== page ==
Opioid prescribing and risk of drug-opioid interactions in older discharged patients with polypharmacy in Australia

Aymen Ali Al-Qurain, Lemlem G. Gebremichael, Mohammed S. Khan, Desmond B. Williams, Lorraine Mackenzie, Craig Phillips, Patrick Russell, Michael S. Roberts, Michael D. Wiese

Research output: Contribution to journalArticlepeer-review

6 Citations (Scopus)


Background Opioids are commonly prescribed to managing chronic pain in older persons. However, these patients are often at risk of drug-opioid interactions due to polypharmacy. Objectives To identify the prevalence of opioid prescribing and drug-opioid interactions in poly-medicated older patients and factors associated with opioid prescribing. Setting Patients were included if they were admitted to the Royal Adelaide Hospital between September 2015 and August 2016, aged ≥ 75 years and took ≥ 5 medications at discharge. Methods After ethics approval, data of were retrospectively collected from case notes. The Charlson Comorbidity Index and Drug Burden Index were determined and opioids were classified as strong or weak. The association between opioid use and concurrent medications was computed using logistic regression and the results presented as odds ratios (OR) and 95% confidence intervals (95% CI), adjusted for age, sex, Charlson Comorbidity Index, number of prescribed medications and modified-Drug Burden Index. Main outcome measure Association between concurrent medications and opioid prescribing. Results 15,000 geriatric admissions were identified, of which 1192 were included. A total of 283 (23.7%) patients were prescribed opioids, with oxycodone accounting for 56% of these prescriptions. Opioid users were prescribed more medications (11.2 vs. 9.0, P < 0.001) and had higher Drug Burden Index (1.2 vs. 0.14, P < 0.001) compared to non-users. Opioid use was associated with concurrent prescription of antiepileptics (OR = 1.7, 95% CI 1.1–2.6), and negatively associated with Charlson Comorbidity Index (OR = 0.9, 95% CI 0.8–0.98) and concurrent use of antipsychotics (OR = 0.5, 95% CI 0.3–0.9) and beta blocking agents (OR = 0.4, 95% CI 0.3–0.6). Conclusions Strong opioids were prescribed more often than weak opioids and opioid users presented with characteristics and concurrent medications which increased the risk of opioid related adverse drug effects.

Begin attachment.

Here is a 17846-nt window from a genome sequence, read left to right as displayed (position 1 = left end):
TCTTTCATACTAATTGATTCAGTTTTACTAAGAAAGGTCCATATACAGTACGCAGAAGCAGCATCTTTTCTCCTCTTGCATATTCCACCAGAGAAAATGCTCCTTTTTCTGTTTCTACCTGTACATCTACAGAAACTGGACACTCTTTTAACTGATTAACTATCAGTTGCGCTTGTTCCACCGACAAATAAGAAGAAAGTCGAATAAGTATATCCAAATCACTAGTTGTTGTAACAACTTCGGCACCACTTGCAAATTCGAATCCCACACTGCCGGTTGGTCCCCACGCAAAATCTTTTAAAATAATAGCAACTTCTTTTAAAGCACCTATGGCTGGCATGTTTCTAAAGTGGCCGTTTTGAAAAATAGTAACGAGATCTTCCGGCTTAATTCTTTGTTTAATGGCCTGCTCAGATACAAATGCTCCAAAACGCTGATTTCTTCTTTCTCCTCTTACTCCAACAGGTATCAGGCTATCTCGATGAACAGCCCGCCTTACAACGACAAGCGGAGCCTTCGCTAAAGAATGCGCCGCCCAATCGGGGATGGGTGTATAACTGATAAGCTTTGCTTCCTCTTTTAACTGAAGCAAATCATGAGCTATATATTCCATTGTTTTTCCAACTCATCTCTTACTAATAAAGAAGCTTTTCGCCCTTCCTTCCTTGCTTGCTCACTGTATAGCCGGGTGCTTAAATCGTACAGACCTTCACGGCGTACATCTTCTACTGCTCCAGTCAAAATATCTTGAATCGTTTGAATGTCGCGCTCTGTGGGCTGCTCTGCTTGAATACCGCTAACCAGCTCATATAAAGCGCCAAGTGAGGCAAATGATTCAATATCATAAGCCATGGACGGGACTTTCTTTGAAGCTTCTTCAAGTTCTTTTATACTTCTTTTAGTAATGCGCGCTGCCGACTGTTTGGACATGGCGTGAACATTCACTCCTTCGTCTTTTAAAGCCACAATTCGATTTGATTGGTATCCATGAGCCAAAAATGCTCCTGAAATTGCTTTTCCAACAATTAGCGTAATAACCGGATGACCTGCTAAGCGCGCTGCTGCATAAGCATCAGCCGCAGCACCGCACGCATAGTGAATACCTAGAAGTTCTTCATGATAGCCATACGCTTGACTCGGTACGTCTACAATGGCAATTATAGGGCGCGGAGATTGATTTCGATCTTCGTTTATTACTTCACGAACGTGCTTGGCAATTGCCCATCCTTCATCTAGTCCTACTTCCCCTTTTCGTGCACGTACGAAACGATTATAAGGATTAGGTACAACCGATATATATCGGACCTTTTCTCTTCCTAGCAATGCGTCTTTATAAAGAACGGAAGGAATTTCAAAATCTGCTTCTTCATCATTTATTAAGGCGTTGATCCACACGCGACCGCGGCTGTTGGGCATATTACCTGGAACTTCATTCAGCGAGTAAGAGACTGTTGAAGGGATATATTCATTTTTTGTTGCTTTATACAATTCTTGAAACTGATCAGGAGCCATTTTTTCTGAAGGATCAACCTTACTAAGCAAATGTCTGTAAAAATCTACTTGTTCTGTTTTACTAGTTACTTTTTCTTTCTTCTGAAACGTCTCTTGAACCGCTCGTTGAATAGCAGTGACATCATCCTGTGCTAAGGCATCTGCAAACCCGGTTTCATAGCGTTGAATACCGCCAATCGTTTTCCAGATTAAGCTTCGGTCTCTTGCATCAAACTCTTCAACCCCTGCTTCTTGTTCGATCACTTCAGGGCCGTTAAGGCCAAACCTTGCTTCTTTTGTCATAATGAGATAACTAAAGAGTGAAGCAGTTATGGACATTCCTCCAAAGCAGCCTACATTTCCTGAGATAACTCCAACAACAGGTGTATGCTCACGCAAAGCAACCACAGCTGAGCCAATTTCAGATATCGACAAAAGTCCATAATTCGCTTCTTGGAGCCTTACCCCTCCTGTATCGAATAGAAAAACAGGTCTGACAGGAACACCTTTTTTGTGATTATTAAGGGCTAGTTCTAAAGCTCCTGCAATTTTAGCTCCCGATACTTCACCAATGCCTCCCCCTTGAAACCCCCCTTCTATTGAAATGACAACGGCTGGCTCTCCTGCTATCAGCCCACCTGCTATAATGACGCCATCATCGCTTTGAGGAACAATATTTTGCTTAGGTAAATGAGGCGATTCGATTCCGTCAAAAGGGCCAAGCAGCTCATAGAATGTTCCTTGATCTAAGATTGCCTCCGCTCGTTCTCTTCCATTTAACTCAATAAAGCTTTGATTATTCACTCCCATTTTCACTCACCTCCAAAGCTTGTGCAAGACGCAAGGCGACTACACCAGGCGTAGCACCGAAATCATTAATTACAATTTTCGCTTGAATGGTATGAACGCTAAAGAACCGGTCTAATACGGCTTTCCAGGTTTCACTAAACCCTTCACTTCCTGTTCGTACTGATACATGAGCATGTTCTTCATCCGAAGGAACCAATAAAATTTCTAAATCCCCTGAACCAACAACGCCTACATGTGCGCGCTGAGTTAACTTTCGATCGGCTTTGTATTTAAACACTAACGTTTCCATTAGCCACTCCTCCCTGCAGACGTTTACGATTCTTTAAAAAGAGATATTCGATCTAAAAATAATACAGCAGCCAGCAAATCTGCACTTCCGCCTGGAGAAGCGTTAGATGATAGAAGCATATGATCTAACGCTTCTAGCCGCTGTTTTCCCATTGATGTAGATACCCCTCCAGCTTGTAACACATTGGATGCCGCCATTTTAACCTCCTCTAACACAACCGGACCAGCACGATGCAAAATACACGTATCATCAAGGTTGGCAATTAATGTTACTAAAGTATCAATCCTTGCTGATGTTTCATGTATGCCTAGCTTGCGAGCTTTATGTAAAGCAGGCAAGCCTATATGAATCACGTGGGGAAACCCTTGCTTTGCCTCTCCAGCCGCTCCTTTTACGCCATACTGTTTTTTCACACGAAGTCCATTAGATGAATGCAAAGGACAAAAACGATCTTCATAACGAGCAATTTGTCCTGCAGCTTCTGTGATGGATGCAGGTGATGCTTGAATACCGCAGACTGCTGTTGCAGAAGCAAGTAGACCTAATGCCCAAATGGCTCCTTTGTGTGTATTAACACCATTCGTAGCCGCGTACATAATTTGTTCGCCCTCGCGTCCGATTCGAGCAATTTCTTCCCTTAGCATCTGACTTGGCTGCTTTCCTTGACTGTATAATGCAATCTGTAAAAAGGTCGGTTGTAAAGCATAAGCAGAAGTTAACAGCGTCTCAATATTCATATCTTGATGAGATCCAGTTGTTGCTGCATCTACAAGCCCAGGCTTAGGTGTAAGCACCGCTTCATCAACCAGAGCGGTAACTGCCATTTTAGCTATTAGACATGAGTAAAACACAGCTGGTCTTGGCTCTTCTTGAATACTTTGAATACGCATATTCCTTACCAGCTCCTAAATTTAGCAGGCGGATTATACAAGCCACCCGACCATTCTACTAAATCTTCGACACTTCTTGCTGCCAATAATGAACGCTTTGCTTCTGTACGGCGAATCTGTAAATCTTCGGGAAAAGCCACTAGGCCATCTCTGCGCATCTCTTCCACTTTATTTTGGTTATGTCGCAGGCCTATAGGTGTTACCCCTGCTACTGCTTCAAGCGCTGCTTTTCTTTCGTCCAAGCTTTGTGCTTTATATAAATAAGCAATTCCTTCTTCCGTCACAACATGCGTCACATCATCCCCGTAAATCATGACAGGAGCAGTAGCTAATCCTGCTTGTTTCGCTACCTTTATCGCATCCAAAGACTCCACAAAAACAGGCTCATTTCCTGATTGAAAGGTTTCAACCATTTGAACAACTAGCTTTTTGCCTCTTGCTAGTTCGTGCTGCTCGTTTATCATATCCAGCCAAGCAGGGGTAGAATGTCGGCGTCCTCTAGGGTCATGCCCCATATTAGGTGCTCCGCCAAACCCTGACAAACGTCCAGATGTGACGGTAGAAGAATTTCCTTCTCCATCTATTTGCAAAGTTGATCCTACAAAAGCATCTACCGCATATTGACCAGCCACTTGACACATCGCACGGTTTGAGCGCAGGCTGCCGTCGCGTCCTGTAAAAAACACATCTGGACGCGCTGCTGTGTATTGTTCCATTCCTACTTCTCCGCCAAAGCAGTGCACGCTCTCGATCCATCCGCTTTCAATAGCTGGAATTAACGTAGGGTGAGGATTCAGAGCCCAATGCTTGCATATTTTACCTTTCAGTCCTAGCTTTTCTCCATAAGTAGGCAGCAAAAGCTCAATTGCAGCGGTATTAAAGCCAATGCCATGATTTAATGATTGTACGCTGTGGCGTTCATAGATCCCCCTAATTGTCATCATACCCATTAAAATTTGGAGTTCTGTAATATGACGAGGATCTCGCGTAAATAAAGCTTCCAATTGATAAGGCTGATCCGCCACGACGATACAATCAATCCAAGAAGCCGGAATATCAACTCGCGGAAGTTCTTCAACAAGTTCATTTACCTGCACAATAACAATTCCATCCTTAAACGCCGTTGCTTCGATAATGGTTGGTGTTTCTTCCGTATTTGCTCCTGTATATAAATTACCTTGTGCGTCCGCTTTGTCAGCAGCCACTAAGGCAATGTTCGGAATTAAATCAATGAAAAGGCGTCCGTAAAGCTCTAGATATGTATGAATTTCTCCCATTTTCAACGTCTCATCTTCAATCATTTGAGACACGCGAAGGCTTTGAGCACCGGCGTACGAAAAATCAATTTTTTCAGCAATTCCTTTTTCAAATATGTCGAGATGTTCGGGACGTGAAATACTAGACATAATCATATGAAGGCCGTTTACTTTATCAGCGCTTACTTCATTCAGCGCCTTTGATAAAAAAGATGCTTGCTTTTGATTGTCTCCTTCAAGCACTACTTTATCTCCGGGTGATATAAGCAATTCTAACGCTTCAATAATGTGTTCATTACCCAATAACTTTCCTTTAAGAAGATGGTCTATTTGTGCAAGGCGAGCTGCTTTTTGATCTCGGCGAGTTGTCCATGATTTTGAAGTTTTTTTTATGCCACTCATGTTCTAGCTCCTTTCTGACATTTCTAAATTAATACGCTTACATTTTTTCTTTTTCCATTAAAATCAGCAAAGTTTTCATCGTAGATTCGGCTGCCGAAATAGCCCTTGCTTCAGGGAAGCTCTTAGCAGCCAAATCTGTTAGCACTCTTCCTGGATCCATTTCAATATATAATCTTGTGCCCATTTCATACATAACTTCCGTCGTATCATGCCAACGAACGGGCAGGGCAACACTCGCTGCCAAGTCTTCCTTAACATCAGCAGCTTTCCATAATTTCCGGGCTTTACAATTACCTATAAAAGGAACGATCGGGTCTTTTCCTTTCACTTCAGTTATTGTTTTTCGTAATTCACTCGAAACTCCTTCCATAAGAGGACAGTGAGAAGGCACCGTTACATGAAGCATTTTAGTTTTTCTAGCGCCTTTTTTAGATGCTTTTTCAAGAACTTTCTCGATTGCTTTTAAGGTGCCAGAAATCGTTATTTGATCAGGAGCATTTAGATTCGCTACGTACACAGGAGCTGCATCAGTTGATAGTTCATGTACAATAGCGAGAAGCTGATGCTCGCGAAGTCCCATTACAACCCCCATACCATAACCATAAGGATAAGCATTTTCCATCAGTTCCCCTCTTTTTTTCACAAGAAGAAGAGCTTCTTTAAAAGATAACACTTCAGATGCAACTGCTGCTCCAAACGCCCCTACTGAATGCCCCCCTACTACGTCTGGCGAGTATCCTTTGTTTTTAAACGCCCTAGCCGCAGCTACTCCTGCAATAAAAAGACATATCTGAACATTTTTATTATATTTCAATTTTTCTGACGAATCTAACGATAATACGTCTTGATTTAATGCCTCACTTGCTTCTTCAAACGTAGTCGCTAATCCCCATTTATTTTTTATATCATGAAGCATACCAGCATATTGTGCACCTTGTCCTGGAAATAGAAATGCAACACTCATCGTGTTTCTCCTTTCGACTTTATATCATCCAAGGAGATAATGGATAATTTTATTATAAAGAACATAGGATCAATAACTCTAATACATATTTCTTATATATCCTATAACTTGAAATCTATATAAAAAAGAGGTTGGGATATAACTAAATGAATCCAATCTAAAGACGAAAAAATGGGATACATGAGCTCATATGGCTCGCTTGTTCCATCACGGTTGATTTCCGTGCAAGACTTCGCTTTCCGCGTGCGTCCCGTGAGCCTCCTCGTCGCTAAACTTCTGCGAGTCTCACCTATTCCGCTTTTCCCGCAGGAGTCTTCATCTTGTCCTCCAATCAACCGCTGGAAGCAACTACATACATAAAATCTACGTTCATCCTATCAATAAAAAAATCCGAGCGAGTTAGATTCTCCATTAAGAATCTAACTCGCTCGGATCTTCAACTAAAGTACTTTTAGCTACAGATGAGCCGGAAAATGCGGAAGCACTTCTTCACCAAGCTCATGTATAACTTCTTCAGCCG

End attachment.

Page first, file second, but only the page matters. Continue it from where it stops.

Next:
Original languageEnglish
Pages (from-to)365-374
Number of pages10
JournalInternational Journal of Clinical Pharmacy
Issue number2
Publication statusPublished - Apr 2021
Externally publishedYes


  • Adverse drug reactions
  • Chronic non-cancer pain
  • Drug–drug interaction
  • Medications use
  • Older
  • Opioids
  • Polypharmacy


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